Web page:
Hospitals Urged To Report Quality Electronically In 2014

Online reporting is not yet mandatory, but Advisory Board consultants suggest hospitals get prepared.

Ken Terry, Contributor

November 26, 2013

4 Min Read
(Source: <a href=""target="new">Scott Akerman</a>, CC-BY)

The Centers for Medicare and Medicaid Services (CMS) won't require hospitals to report clinical quality measures electronically in 2014, but two Advisory Board Co. consultants wrote in a recent blog post that healthcare organizations with adequate IT resources should take advantage of the CMS option for electronic reporting next year.

Not only will this save them considerable time on manual chart abstraction, but it will also prepare them for the electronic reporting mandate expected after 2014, Robin Raiford and Anantachai (Tony) Panjamapirom wrote.

The electronic reporting option for next year is the first step in aligning the reporting of clinical quality measures (CQMs) in the CMS Inpatient Quality Reporting (IQR) program and the EHR incentive program. Hospitals that choose this option can submit patient-level data electronically on the 16 CQMs required for Meaningful Use and have that data count toward the IQR requirement that they report on 57 CQMs that include those 16 measures. In addition, they have to report electronically on the aligned measures only for a single quarter, though the IQR reporting period is the full calendar year.

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Alternatively, hospitals can continue to report CQMs separately for each program. If they select this approach, the consultants wrote, they'll have to use manual chart abstraction to collect data for all the CQMs in the IQR program, and they'll have to submit aggregated quality data via attestation to the Meaningful Use program.

Organizations that choose electronic reporting will save considerable staff time on chart abstraction, the authors wrote. According to the CMS 2014 final rule for the Inpatient Prospective Payment System (IPPS), the average hospital that reports electronically will save more than 800 hours -- the difference between the estimated time it takes to gather the data through chart abstraction for a full year (816 hours) and the estimated time required to submit the measures electronically for one quarter (less than three hours).

This seems like a no-brainer for hospitals, but most providers found it next to impossible to harvest accurate quality data from their EHRs in stage 1 of Meaningful Use. Hospitals had to have nurses supplement the computer-generated data with manual abstraction, and they had to design other workarounds to collect the information.

Raiford admitted to InformationWeek that this has been a giant problem for hospitals, but she argued that it has been largely fixed in the EHR certification process for Meaningful Use stage 2. The Office of the National Coordinator for Health IT (ONC) has done a better job of defining the data elements that certified EHRs must be able to produce for quality reporting, she said, and it has created a process for continuous CQM improvement.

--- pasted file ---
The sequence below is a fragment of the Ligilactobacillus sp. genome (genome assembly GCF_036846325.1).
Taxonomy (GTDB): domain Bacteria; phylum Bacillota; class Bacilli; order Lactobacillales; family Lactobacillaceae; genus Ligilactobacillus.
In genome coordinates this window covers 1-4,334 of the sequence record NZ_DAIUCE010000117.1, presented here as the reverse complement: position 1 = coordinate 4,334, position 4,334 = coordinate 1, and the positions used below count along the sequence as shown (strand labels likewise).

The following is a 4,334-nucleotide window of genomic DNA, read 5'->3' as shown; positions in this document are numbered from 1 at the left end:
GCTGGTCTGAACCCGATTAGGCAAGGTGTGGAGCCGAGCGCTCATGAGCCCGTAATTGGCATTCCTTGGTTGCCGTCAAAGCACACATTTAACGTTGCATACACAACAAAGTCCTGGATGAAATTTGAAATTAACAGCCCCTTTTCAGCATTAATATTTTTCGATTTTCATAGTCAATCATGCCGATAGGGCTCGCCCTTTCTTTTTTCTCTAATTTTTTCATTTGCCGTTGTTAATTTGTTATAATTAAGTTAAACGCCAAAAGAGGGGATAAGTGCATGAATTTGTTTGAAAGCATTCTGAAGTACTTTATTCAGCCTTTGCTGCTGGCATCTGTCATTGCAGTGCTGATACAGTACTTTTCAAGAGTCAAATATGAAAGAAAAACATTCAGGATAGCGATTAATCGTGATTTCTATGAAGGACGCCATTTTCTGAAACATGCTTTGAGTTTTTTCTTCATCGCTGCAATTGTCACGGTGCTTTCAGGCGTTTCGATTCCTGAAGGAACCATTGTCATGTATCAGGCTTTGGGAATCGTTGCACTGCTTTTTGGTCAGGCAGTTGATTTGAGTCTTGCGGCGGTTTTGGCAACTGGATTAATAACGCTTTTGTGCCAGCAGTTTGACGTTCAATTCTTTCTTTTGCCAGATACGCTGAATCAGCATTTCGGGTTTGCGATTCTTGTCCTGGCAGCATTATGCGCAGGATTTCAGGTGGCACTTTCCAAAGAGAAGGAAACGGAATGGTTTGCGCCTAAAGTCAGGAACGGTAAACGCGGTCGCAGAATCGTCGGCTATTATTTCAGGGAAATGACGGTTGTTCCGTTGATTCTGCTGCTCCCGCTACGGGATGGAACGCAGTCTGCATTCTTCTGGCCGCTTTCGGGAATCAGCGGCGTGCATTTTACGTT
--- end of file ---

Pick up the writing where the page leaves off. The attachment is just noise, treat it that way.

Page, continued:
"There is an impressive level of clarity around CQM reporting in 2014 software that did not exist in 2011 certified software," she said. "There are documents for how to implement CQMs that are updated on a regular basis. And there is also a very active website to address any issues with the quality measures hosted by ONC. This is managed by contractors who are national experts in clinical quality measures."

She acknowledged none of the stage 2 electronic CQMs has been field tested yet. Only a handful of Advisory Board clients are planning to try them out in the federal government's fiscal second quarter (which will start Jan. 1) or third quarter (which will start April 1). Most hospitals that intend to report electronically will do it in the fiscal fourth quarter. She recommends doing a dry run well before that, not only on quality reporting, but also on other Meaningful Use requirements.

Some hospitals have expressed another concern about electronic quality reporting to the IVR program. They worry the data (like the manually abstracted data) will be used to score them on Medicare's Hospital Compare website. But CMS officials have promised they will not do that at this stage in the game.

Moreover, Raiford said, "One reason CMS chose the 16 IQR measures they did is that there's no performance threshold required for those. They stayed away from the value-based-purchasing program CQMs that require thresholds. They wanted to start with something simple and not make it complicated."

She strongly suggests that hospitals consider jumping into electronic reporting of CQMs next year. Beyond the certitude that the CMS will make this mandatory sometime in the next few years, the ability to generate quality data directly from an organization's EHR could be an enormous help in quality improvement efforts.

Why not do the same with manually abstracted data? "What's in those chart pull abstracts is not known electronically to the people on the [hospital] floor," she said. "It's known to the people in the quality department who pull the data. But I seriously doubt there's some follow-through process unless you see a trend, and you can't see a trend on paper."

Though the online exchange of medical records is central to the government's Meaningful Use program, the effort to make such transactions routine has just begun. Also in the Barriers to Health Information Exchange issue of InformationWeek Healthcare: why cloud startups favor Direct Protocol as a simpler alternative to centralized HIEs (free registration required).

About the Author(s)

Ken Terry


Ken Terry is a freelance healthcare writer, specializing in health IT. A former technology editor of Medical Economics Magazine, he is also the author of the book Rx For Healthcare Reform.

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